Build scans support

build scan is a shareable and centralized record of a build. It is great tool analyze and share what happened during a Gradle execution. Since version 2.1, Buildship provides support for build scans.

Automatic build scan publishing can be enabled in the preferences for a project or the entire workspace. If set, the --scan argument is automatically used for each build.

Buildship

If a build scan is published during the build then the Open Build Scan action will be enabled on the Gradle Executions view toolbar. Clicking on it will open the scan in the browser.

Buildship

Classpath separation

Gradle provides a fine-grained classpath separation when building a Java project. Each project has a collection of source sets, which are the sources that are built together. A source set defines different classpaths for compilation and execution of the code. These classpaths are fully user-configurable.

The Eclipse IDE defines one classpath per project, which means that mapping the Gradle source sets is challenging. Prior versions of Buildship ignored the problem altogether and merged all source sets into one classpath. This was insufficient for application frameworks like Spring Boot, where the configuration is loaded from the classpath.

Buildship 2.2 introduced a runtime classpath separation that solves the majority of use cases. It keeps track of which source folders and dependencies belong to what source sets and filters the runtime classpath accordingly. So, when you launch a Java application from src/main/java then the classes compiled from /src/test/java and the test dependencies won’t be available.

This functionality works automatically. Just make sure that you have Buildship 2.2 installed, and your project uses Gradle 3.4 or newer.

Execute and rerun tests

One popular way to execute a test is to double-click on the test task in the Tasks view, but there are ways run a subset of tests to get much faster feedback. You can run a single test class or method right from the editor. Just select the desired class or method and execute Run.. > Gradle Test command from the context menu. The same context menu element is available in the Outline view.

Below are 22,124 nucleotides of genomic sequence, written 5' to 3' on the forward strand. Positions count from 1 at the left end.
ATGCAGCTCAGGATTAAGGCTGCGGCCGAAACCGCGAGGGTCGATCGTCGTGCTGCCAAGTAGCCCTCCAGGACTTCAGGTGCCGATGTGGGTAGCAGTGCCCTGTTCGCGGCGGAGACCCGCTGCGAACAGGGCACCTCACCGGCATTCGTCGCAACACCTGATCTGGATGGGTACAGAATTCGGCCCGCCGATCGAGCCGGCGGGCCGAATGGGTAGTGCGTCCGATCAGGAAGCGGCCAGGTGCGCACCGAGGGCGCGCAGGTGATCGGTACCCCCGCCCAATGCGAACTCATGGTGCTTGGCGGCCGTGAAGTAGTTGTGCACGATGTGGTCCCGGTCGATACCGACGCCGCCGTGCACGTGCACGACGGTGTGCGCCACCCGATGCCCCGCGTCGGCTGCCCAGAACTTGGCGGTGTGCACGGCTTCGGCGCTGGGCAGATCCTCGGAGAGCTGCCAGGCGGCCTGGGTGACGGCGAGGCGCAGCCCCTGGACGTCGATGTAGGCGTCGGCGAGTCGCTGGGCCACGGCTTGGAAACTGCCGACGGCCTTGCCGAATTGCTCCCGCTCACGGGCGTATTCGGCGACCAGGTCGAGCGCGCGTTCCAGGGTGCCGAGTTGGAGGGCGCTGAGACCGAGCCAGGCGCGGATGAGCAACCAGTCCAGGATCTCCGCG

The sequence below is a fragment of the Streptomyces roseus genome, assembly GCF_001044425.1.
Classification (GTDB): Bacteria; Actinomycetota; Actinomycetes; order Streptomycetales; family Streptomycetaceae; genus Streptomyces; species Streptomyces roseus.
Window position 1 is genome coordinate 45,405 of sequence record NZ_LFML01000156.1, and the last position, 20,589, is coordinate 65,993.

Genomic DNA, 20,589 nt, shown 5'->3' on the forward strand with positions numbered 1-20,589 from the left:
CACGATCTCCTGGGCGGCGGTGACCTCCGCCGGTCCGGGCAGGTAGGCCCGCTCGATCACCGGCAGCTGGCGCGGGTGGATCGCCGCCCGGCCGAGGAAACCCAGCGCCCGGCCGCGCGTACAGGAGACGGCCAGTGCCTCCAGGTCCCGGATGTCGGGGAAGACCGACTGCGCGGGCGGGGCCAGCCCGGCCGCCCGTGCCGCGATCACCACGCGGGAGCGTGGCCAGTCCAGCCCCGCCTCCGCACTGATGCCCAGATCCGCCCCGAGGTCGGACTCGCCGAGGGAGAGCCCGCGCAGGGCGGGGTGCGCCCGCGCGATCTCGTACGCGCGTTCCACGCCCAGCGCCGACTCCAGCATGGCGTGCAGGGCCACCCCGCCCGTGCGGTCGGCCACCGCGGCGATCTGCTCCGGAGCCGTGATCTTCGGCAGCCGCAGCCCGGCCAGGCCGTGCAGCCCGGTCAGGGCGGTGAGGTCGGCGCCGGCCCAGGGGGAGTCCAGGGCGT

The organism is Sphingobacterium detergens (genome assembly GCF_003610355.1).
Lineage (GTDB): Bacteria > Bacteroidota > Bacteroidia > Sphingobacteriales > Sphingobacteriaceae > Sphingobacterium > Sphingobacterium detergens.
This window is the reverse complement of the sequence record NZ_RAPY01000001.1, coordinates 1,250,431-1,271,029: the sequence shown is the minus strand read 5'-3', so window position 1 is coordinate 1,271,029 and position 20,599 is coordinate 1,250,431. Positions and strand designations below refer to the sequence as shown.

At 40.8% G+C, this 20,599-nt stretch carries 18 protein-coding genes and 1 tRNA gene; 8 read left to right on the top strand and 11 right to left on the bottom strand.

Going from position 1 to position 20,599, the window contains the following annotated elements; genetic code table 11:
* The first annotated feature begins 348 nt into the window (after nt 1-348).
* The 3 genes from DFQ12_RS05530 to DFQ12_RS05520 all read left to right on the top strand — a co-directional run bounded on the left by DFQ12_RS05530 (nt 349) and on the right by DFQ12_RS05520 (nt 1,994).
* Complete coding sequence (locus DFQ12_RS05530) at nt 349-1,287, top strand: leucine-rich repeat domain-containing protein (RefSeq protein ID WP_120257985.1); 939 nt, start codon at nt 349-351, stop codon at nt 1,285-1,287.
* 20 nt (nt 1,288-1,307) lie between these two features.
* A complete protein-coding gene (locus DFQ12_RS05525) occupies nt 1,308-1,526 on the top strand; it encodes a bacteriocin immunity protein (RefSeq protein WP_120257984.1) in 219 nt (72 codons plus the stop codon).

Buildship

When a test fails, the error dialog shows the details of the failure. If you want to revisit the problem, you can either check the console output or find the same information via the Executions view. Just right-click on the failed test case node and select Show failures. You can check the same thing on the :test node. If a test result report is generated then a link to it will show up in the dialog.

Buildship

From the same menu, you can open the test sources as well, which makes it easier to navigate between the Executions view and the source editor. There’s also a context menu option to let you re-run one chosen test.

Get in touch

Buildship is an open project with an active and welcoming community around it. If you have something to share — be it a bug report, a code change, or just a cool idea — there are several ways to get in touch.

Buildship development is coordinated on GitHub, using a ZenHub board. You can file new issues, add your 👍 to existing ones to help us prioritize, or submit pull requests to the project there. Talk to us on the Gradle forums if you want to take on a bigger task; a welcoming community is waiting to help you there.

You can get updates on Buildship development from the Gradle Newsletter and the Gradle Blog.

 

eclipseorb_color

This post was originally published in the February 2018 issue of the Eclipse Newsletter: Boot & Build Eclipse Projects.

For more information and articles check out the Eclipse Newsletter.

Author

Donát Csikós

Donát Csikós is a Software Engineer at Gradle Inc. He is a  tooling team member and a Committer on the Buildship project, the Gradle integration for the Eclipse IDE. Follow him on Twitter @donatcsikos.